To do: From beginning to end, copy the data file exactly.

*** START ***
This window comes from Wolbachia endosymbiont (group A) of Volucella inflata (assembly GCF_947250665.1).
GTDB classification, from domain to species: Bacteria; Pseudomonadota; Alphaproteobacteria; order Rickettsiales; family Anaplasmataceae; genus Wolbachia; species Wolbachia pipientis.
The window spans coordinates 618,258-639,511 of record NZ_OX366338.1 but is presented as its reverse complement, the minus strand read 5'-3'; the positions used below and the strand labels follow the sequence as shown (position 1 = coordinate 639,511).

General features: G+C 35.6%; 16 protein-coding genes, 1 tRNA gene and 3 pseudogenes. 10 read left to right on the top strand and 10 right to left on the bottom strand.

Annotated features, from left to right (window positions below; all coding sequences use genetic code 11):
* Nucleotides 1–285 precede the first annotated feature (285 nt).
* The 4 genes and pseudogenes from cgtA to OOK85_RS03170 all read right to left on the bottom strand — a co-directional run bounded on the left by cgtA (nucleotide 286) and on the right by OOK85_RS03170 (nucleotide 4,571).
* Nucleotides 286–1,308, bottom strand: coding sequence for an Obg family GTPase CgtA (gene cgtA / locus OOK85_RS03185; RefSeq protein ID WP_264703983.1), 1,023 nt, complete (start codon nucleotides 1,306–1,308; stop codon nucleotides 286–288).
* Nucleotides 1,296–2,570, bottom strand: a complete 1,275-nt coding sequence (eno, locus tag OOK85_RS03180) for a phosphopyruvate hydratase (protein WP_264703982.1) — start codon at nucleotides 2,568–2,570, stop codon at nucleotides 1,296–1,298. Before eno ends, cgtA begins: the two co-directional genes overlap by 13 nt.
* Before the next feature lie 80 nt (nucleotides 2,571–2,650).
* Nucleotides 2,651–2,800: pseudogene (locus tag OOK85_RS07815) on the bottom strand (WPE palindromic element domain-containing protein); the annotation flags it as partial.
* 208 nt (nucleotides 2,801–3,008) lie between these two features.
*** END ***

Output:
This window comes from Wolbachia endosymbiont (group A) of Volucella inflata (assembly GCF_947250665.1).
GTDB classification, from domain to species: Bacteria; Pseudomonadota; Alphaproteobacteria; order Rickettsiales; family Anaplasmataceae; genus Wolbachia; species Wolbachia pipientis.
The window spans coordinates 618,258-639,511 of record NZ_OX366338.1 but is presented as its reverse complement, the minus strand read 5'-3'; the positions used below and the strand labels follow the sequence as shown (position 1 = coordinate 639,511).

General features: G+C 35.6%; 16 protein-coding genes, 1 tRNA gene and 3 pseudogenes. 10 read left to right on the top strand and 10 right to left on the bottom strand.

Annotated features, from left to right (window positions below; all coding sequences use genetic code 11):
* Nucleotides 1–285 precede the first annotated feature (285 nt).
* The 4 genes and pseudogenes from cgtA to OOK85_RS03170 all read right to left on the bottom strand — a co-directional run bounded on the left by cgtA (nucleotide 286) and on the right by OOK85_RS03170 (nucleotide 4,571).
* Nucleotides 286–1,308, bottom strand: coding sequence for an Obg family GTPase CgtA (gene cgtA / locus OOK85_RS03185; RefSeq protein ID WP_264703983.1), 1,023 nt, complete (start codon nucleotides 1,306–1,308; stop codon nucleotides 286–288).
* Nucleotides 1,296–2,570, bottom strand: a complete 1,275-nt coding sequence (eno, locus tag OOK85_RS03180) for a phosphopyruvate hydratase (protein WP_264703982.1) — start codon at nucleotides 2,568–2,570, stop codon at nucleotides 1,296–1,298. Before eno ends, cgtA begins: the two co-directional genes overlap by 13 nt.
* Before the next feature lie 80 nt (nucleotides 2,571–2,650).
* Nucleotides 2,651–2,800: pseudogene (locus tag OOK85_RS07815) on the bottom strand (WPE palindromic element domain-containing protein); the annotation flags it as partial.
* 208 nt (nucleotides 2,801–3,008) lie between these two features.